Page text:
Capitalism works against women

BOBIGNY, France, Nov 15 (IPS) – The dismantling of welfare institutions in Western Europe and the growth of capitalism in Eastern Europe are eroding women’s rights, feminist groups say.

Members of women’s organisations from several Western and Eastern European countries participating in the European Social Forum (ESF) have expressed alarm over the deterioration of living conditions among women all over the continent.

“The application of neo-liberal economic and social policies in Western Europe is bringing about the dismantling of welfare state institutions to the detriment of women,” French activist Maya Surduts said at a debate in Bobigny, 10 km north-east of Paris.

The debate on women’s rights in Europe took place at the ESF held Nov. 12- 15 in and around Paris.

The ESF brought together some 40,000 people to discuss ways to establish “a new Europe of social rights and economic justice”, as the event’s main slogan put it. The ESF was seen also as a preparatory meeting for the World Social Forum to take place in the Indian city Mumbai next January.

The dismantling of the welfare state in Western Europe is creating a new gap between rich and poor women in their access to abortion and contraception, Surduts said. The restoration of the continent’s Christian heritage in the new European constitution will also damage women’s rights, Surduts said.

“By reducing medical rights, neo-liberal policies are reducing the possibilities of working class women terminating unwanted pregnancies or practicing contraception,” Surduts said. “The European Union is about to erode the rights to contraception and abortion, which are fundamental to giving women freedom.”

Similar allegations were made by Russian and other Eastern European activists.

“The Church is gaining ground in Russian life, and trying to reduce women’s rights such as access to abortion and counselling for contraception,” 20-year- old Elena from Russia told IPS.

Feminist activists condemned the legal disadvantages women continue to face both in Eastern and in Western Europe, especially in the face of sexual abuse and domestic violence.

Suzy Rotjman, a French campaigner against violence in marriage said women in Western Europe face major legal difficulties.

“The first concerns cases of sexual abuses or violence in the family,” Rotjman said. “Because justice continues to be a gender-biased process, men are seldom penalised for crimes against women.”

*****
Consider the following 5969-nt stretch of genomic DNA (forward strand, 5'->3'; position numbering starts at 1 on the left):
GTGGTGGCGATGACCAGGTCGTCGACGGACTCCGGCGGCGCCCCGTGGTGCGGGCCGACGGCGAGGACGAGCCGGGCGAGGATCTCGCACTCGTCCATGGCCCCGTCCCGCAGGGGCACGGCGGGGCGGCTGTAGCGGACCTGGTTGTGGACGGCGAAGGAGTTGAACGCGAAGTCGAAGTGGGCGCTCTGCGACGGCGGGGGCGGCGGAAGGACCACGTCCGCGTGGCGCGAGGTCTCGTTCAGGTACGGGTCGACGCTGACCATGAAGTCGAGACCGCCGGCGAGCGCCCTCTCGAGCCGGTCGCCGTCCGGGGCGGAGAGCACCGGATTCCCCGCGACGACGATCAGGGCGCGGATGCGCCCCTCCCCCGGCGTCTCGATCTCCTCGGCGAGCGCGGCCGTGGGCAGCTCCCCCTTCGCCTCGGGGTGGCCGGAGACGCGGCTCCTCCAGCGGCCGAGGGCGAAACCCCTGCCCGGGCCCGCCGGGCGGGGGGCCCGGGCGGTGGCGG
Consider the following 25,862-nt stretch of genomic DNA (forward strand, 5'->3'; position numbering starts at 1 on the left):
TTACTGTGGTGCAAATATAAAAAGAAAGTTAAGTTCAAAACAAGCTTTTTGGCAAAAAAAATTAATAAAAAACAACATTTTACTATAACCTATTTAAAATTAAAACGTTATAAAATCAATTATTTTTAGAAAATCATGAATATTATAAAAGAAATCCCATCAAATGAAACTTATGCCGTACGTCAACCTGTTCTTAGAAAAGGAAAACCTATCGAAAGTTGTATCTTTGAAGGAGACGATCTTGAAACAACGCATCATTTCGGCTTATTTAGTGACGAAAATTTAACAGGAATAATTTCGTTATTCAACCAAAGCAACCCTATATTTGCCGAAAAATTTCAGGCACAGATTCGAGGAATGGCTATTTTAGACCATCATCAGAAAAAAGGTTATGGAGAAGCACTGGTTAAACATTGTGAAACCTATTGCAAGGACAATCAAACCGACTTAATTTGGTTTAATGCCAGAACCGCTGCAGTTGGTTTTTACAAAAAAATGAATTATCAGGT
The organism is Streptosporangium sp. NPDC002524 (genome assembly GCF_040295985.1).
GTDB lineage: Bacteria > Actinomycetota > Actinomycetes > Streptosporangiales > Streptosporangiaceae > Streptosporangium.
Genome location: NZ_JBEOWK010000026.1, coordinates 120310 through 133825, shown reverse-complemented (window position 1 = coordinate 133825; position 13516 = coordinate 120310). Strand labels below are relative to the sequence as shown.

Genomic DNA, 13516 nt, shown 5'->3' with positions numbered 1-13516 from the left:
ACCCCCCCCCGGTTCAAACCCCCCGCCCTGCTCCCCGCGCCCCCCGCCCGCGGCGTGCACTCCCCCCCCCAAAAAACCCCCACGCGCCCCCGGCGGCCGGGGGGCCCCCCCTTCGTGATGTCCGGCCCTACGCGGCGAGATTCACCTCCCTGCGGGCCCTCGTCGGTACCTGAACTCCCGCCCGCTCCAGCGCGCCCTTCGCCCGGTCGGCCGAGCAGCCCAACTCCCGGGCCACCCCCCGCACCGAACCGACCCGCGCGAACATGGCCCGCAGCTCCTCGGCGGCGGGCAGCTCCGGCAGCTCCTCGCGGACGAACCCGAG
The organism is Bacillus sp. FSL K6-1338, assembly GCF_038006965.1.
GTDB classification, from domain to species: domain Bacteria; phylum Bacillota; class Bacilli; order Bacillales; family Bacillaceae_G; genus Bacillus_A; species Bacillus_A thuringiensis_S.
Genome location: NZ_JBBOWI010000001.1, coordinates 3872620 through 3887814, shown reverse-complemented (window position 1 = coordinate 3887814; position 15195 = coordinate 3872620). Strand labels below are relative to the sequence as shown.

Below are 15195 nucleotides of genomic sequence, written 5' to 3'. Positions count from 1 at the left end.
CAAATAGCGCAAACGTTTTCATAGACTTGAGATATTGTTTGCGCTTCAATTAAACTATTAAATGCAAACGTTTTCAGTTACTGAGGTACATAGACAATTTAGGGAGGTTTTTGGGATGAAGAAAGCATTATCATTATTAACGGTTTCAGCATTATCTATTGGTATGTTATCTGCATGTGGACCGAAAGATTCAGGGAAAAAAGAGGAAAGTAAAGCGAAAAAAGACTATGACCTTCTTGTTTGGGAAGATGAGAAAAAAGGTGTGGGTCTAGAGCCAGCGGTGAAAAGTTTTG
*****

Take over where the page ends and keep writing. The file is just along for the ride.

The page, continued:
The second problem is a consequence of this bias, she added. “Women seem to know intuitively that there are few chances that justice will be done in cases of sexual abuse.”

In France less than 10 percent of all rapes are reported to the police, she said. This would mean about 30,000 cases of rape going unreported every year.

Male violence against their spouses or children is similarly ignored, Rotjman said. “Even in the face of charges of violence or sexual abuse, judges give defendants the right to visit their children or their former wives, ignoring the risk of repeat violations.”

Activists from Eastern European countries said earlier laws have been substituted by new patriarchal legislation. New law in Russia does not see marital rape as a crime, said Eizaveta Boshkova from the Forum of Independent Russian Women.

Discrimination against women extends to unexpected economic areas such as insurance, Cécile Greboval from the European Women’s Lobby told IPS. “Saying that women live longer than men, insurance companies are charging women higher tariffs for all kind of insurance.”

Women’s life expectancy is not genetically determined, but the consequence of a certain lifestyle, she said. “We want the European Union to end such discrimination.”

Women’s organisations are urging governments to modify the proposed constitution for Europe to include gender equality. “The European constitution must include an article against gender discrimination to guarantee, at least on the paper, an egalitarian Europe,” Greboval said.

Other feminist activists said the capitalist view of the economy sees typical women’s responsibilities such as family and community work as social duties, not as economic activities.

“Women’s work is underestimated in national accounting and in social and economic consideration, leaving women with inadequate social protection despite the central role they play in society,” Mirjana Dokmanovic from the Serbian Centre for Democracy and Human Rights told IPS.

But women’s access to economic security through social protection systems is essential for achieving greater gender equality, Dokmanovic said. “In practically all cases of macro-economic adjustment, women carry the heaviest weight.”

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